“The main point of what we are saying is that we don’t really have enough data to know either way what would have happened to the dinosaurs,” Bonsor said. “Generally in the fossil record there is a bias towards a lack of data, and to interpret those gaps in the fossil record as an artificial decline in diversification rates isn’t what we should be doing.
“Instead we’ve shown that there is no strong evidence for them dying out, and that the only way to know for sure is to fill in the gaps in the fossil record,” he added.
Alfio Alessandro Chiarenza, a palaeontologist at Imperial College London, who was not involved in the research, told CNN in an email that the study “applies probably the largest dataset of dinosaur evolutionary trees ever and applies thorough methods to look at diversification rates towards the end of the Mesozoic.”
He noted that the research added weight to the argument that non-avian dinosaurs were thriving, not dwindling, before the asteroid hit.
“To paraphrase TS Eliot,” Chiarenza said, “This is the way dinosaurs ended, not with a whimper but with a bang.”

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Landmark wheat genome discovery could shore up global food security – New Food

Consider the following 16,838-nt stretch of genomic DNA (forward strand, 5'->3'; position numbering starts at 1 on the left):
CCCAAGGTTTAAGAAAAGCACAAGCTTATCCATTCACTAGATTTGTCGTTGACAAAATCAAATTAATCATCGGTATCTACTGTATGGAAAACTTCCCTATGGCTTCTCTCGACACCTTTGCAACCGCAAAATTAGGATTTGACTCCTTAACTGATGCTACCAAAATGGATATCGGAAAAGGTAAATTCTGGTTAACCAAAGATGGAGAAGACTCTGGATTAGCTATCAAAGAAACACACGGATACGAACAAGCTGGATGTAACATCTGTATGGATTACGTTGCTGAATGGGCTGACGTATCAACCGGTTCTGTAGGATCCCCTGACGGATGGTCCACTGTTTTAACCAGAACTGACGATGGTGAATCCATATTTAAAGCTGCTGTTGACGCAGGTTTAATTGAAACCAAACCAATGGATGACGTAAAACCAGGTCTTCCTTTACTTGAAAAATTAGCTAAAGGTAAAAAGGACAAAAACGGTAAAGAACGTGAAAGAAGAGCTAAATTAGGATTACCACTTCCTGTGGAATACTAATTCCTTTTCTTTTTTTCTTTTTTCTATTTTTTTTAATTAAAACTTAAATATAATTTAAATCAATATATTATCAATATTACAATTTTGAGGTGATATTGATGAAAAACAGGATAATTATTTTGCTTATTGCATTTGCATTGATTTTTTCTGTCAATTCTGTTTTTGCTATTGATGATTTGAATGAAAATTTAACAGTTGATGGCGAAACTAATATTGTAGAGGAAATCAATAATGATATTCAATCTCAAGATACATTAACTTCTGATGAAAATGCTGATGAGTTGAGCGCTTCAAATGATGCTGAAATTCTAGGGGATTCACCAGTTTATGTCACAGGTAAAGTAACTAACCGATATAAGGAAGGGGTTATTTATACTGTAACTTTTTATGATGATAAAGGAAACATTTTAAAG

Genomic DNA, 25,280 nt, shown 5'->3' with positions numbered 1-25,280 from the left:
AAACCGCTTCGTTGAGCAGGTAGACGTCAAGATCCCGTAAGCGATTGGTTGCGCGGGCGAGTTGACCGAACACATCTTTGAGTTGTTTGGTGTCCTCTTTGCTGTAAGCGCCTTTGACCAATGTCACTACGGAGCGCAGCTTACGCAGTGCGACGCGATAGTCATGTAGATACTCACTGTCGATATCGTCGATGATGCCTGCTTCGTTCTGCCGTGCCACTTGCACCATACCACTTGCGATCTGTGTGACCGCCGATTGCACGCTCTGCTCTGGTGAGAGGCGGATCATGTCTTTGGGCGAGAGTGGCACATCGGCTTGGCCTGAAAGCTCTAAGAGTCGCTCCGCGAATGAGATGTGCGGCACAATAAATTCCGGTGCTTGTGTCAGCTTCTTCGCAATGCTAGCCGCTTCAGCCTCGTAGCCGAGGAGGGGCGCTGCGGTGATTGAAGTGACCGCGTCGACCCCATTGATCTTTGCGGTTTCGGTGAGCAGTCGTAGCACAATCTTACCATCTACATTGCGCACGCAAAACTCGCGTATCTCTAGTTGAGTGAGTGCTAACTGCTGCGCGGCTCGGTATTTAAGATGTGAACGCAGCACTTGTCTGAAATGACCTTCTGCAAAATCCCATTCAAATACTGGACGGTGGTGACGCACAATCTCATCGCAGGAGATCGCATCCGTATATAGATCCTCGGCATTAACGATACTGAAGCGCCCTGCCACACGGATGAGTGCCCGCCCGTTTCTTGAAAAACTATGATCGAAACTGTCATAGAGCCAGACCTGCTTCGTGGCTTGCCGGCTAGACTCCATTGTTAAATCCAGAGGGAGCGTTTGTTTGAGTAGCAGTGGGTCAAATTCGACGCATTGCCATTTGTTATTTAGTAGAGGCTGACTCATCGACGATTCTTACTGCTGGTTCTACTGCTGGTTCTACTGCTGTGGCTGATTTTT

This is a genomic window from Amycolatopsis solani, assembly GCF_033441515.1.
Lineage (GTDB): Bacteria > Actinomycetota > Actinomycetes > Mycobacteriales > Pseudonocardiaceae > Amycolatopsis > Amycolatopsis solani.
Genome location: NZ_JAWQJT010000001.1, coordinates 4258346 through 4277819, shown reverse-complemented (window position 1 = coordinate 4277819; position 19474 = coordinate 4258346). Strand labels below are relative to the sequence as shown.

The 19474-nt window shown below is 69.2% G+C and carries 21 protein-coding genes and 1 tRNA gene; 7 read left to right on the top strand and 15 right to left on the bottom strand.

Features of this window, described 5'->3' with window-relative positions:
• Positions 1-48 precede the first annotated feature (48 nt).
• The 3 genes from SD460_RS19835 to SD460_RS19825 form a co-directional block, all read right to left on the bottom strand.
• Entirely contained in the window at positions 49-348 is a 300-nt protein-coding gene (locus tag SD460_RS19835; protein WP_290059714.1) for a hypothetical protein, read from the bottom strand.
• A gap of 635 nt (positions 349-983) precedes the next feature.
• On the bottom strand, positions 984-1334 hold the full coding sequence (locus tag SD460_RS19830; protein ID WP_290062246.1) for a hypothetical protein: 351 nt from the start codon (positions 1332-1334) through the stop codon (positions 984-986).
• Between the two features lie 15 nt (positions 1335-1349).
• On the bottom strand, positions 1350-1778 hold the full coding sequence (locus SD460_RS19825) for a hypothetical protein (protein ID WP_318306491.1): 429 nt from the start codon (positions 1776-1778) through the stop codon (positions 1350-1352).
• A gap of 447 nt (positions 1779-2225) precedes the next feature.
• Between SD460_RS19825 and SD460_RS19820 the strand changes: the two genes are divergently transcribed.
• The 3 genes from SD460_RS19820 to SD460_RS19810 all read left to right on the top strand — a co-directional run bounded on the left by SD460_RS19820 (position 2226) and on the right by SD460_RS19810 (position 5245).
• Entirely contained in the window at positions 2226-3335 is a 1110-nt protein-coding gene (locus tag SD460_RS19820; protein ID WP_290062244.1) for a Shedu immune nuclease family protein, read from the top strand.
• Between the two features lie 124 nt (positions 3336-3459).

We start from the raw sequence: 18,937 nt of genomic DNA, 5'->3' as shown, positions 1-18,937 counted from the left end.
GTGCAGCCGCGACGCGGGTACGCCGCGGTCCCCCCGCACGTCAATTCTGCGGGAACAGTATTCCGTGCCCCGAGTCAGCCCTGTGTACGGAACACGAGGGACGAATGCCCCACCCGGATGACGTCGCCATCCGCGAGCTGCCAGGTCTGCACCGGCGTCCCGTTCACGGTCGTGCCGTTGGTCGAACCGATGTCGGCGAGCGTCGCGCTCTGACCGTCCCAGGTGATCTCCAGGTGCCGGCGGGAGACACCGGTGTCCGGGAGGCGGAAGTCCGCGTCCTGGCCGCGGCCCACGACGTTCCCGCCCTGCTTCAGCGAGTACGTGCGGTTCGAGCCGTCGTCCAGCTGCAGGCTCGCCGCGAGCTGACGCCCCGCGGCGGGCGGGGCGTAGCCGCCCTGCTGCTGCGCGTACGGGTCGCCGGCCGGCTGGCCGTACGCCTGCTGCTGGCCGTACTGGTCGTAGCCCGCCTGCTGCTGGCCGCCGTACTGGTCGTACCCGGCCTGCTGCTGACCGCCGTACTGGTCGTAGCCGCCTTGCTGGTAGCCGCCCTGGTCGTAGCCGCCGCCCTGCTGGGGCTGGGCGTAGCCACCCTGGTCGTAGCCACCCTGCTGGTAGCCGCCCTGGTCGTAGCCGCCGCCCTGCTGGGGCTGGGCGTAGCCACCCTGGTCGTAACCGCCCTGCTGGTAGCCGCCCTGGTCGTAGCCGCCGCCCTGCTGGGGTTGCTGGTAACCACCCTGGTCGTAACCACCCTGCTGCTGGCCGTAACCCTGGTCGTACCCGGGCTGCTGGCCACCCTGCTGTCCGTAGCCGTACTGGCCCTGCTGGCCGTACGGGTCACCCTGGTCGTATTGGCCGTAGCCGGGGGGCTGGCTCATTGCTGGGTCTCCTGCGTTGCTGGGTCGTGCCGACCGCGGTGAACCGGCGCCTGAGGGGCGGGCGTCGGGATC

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Project leader, Curtis Pozniak, compares the findings to locating a missing piece of your favourite puzzle, and hopes this will transform the way wheat is grown globally.

Scientists believe the genome sequencing will lead to higher wheat yields around the world.

An international team led by the University of Saskatchewan (USask) has sequenced the genomes for 15 wheat varieties representing breeding programmes around the world.

This landmark discovery will enable scientists and breeders to identify influential genes for improved yield, pest resistance and other important crop traits much more quickly.

The research results, published in Nature, provide what the research team has called the most comprehensive atlas of wheat genome sequences ever reported. The 10+ Genome Project collaboration involved more than 95 scientists from universities and institutes across Canada, Switzerland, Germany, Japan, the UK, Saudi Arabia, Mexico, Israel, Australia and the US.